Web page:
This month, the Tuesday Night Bloggers are celebrating the career of that master of the impossible, John Dickson Carr. Rather than discuss his technique or analyze one of his novels, I offer this existential ramble for your dubious delight:
You know, being a classic mystery lover was much easier when I was a kid. In the myriad of bookstores that lined the streets of San Francisco, the shelves were crammed with the works of dozens of Golden Age authors, from Allingham to Van Dine. The more prolific the writer, the more shelf space! Is it any wonder that this greedy twelve-year old gravitated toward those who could offer more books for my buck? How lucky for me that my three favorite authors -in order, Agatha Christie, Ellery Queen, and John Dickson Carr – wrote the kind of fair play mysteries, filled with baffling plots, expert misdirection and wonderful surprise endings that I loved – and they happened to be among the most prolific of all the mystery authors. I figured that this was the way it would always be . . . until I read through Christie and Queen (haven’t finished Carr, yet, due to a preference for Gideon Fell . . . ) That’s when I started to sample other classic authors and added many to my list of “must reads” – Christianna Brand, Ngaio Marsh, Rex Stout, Dashiell Hammett, and on and on.
Look how times have changed! Walk into a bookstore – if you can find a bookstore in your community – and check the mystery shelves. All the Christies are there, in bright new paperback printings, but where are the Queens and the Carrs? Where are the Brands and the Marshes? Did Rex Stout really write only The League of Frightened Men and Fer de Lance, the only titles you can find these days? Even most of our lending libraries are short on GA mysteries. I am so grateful to the library in Burlingame, California for having the grace and sense not to discard hundred of shabby first and second edition GA novels. Yet even this fine institution has only a dozen Carr titles in its system, while there are three shelves of Christie novels for your perusal.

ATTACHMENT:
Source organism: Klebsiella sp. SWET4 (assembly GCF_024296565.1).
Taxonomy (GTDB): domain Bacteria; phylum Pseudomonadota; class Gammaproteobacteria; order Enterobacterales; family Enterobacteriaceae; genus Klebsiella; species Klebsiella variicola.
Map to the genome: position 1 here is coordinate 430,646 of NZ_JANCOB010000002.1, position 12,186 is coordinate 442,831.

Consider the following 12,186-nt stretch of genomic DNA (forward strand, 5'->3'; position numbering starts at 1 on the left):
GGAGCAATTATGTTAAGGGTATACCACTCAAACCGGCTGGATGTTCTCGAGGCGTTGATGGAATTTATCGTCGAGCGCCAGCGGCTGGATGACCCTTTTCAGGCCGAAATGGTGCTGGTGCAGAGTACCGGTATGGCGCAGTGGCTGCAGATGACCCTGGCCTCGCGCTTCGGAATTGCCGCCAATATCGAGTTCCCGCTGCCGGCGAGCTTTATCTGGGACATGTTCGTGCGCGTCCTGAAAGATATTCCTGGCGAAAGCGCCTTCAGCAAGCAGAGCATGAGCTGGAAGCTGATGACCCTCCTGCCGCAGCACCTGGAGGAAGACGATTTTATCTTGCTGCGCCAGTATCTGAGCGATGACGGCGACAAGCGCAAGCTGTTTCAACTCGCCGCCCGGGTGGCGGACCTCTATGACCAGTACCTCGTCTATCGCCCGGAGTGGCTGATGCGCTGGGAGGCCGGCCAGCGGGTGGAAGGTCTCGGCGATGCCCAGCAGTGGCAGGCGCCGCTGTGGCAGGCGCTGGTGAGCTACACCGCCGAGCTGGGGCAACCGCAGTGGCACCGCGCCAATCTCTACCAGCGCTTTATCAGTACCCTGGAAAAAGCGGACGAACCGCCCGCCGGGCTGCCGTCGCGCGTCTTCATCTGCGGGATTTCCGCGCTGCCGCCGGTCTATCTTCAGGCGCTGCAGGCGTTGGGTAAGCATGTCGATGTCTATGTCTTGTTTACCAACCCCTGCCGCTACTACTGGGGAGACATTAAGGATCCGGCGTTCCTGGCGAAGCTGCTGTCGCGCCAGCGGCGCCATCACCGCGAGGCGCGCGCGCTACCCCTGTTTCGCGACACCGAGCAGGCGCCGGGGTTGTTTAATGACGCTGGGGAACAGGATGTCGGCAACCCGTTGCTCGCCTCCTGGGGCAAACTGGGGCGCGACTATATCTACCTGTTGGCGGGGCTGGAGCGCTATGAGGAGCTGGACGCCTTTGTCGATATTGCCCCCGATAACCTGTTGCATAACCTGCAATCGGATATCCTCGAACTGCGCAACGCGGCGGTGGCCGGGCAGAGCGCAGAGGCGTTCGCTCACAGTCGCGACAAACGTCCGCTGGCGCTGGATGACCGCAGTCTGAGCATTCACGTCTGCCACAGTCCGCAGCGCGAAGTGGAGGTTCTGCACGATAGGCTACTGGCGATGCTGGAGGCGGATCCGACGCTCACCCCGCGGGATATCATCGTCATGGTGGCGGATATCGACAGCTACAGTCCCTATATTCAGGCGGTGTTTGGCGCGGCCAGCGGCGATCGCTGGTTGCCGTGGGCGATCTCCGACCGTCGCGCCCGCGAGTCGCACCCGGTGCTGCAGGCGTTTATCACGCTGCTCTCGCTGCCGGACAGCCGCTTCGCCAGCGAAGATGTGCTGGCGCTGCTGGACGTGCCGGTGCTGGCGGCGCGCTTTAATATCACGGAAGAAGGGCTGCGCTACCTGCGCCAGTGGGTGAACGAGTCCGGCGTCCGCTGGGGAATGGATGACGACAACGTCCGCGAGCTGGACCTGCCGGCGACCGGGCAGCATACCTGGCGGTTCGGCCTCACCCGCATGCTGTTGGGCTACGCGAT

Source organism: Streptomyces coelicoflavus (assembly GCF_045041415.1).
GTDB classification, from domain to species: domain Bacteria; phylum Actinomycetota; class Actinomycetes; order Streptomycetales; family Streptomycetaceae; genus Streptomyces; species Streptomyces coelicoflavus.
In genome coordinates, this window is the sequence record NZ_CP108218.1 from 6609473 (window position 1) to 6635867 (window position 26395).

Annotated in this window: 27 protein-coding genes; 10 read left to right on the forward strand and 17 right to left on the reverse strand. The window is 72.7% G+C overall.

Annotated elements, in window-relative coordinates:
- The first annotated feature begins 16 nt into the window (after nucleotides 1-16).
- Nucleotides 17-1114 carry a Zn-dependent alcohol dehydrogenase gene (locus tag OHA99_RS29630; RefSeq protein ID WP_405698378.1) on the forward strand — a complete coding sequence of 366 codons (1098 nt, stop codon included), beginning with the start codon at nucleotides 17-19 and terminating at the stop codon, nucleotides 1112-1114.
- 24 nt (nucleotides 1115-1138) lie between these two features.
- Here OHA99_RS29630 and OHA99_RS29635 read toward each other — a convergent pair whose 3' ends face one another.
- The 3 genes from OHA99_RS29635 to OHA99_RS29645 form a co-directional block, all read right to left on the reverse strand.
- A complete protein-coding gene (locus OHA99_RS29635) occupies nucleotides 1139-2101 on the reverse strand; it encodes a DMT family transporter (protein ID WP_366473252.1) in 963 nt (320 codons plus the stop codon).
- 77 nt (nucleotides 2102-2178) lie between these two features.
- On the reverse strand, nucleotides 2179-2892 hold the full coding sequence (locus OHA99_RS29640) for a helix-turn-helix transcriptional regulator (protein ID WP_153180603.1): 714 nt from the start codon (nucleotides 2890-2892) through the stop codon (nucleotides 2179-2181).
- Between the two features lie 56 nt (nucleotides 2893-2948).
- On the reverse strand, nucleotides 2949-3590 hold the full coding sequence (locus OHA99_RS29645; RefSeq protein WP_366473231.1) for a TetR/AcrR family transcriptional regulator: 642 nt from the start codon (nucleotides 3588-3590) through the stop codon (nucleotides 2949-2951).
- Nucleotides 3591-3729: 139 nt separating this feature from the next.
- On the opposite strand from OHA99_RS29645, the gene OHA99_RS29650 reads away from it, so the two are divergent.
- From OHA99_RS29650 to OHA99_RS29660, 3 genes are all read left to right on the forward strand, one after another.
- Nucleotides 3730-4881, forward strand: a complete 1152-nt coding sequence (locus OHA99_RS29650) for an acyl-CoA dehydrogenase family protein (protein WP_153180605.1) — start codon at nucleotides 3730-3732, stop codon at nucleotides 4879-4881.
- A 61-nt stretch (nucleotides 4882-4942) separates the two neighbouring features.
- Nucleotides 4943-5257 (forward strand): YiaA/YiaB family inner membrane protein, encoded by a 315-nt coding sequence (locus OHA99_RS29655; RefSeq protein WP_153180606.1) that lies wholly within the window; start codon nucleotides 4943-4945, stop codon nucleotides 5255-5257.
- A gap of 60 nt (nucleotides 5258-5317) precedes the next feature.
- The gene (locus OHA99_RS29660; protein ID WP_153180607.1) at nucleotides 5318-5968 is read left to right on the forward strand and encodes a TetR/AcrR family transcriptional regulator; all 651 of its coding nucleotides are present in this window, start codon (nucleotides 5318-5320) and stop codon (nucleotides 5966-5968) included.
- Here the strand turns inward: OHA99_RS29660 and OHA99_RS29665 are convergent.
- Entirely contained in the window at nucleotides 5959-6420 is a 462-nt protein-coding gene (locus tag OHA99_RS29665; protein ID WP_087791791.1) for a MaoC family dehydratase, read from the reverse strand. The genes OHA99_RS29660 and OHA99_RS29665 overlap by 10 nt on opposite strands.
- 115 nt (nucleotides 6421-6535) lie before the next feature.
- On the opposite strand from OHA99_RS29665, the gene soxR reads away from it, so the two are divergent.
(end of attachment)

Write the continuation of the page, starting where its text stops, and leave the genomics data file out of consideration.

Which brings me to my topic for today: Agatha Christie, admittedly my favorite, is pretty much a household name today while Carr – just as prolific, arguably just as clever a plotter – is forgotten by all but we who maintain a passion for his work! He certainly cannot be classified as a “humdrum,” those even more forgotten authors listed by Julian Symons as too perfunctory in their writing for their careers to survive. Herewith, I offer five admittedly unscientific reasons to explain why Christie continues to conquer the field, while Carr has all but faded from view.
Famous author Agatha Christie Who the heck is this guy? (JDC, of course!)
Chapter One: Starting Off With a Bang!
Agatha Christie published her first book in 1920, while John Dickson Carr started exactly ten years later. Does being one of those authors who essentially started the Golden Age give her a heads up on Carr?
Well, yes, that’s arguably true, and all because of The Murder of Roger Ackroyd, which turned the publishing world on its head, for reasons that – well, if you don’t know, what the hell are you doing reading a mystery blog? However, when you examine Christie’s output in the 1920’s, she only published nine novels, and while they have their pleasures, none of them has become a classic on the scale of Roger Ackroyd. In fact, far too many of them are wacky thrillers rather than whodunits, and at least two of the Poirots – The Big Four and The Mystery of the Blue Train – are among the weakest. Christie fared much better during the 1930’s, producing nineteen novels, including the classics Murder on the Orient Express, The A.B.C. Murders, Death on the Nile, and arguably the greatest mystery novel of all time, And Then There Were None, as well as two Mary Westmacott romances,, six collections of short stories, a play for television a play for the West End, and three plays for radio. She introduced Miss Marple, Mr. Harley Quin, and Mr. Parker Pyne.
1930 marked Carr’s debut, and during his first decade of writing, he came up with twenty-nine novels (and one novella). Moreover, he reached the height of his powers almost immediately, producing many of the finest books of his career. Juggling two aliases and three detectives, Carr wrote Hags Nook, The Hollow Man, The Burning Court, To Wake the Dead, The Crooked Hinge, and, as Carter Dickson, The Judas Window, Death in Five Boxes, and The Reader is Warned, to name but a few. During the 1940’s, he never let up, publishing another twenty novels, as well as becoming one of the hardest-working writers of radio mysteries in both the United States (Suspense) and The United Kingdom (Appointment with Fear).
Did Carr dilute his effect on the public by using two names? I honestly don’t know. Did he write too fast, harming the quality of his output? While he displays consistent genius, Carr in the 1930’s and ‘40’s produced more clunkers than Christie. But why have the great titles disappeared along with the lesser ones? Why is it easy to head to your local Barnes and Noble and find a new copy of Christie’s banal The Clocks, yet it is impossible to locate a pristine copy of The Three Coffins, considered one of the 100 best mystery novels of all time?
Why is Christie’s legacy set – in success of publication, she surpasses all authors but the Bible and Shakespeare – while Carr’s is kept on life support by a small group of brilliant eccentrics like you and me?
Chapter Two: The Female Factor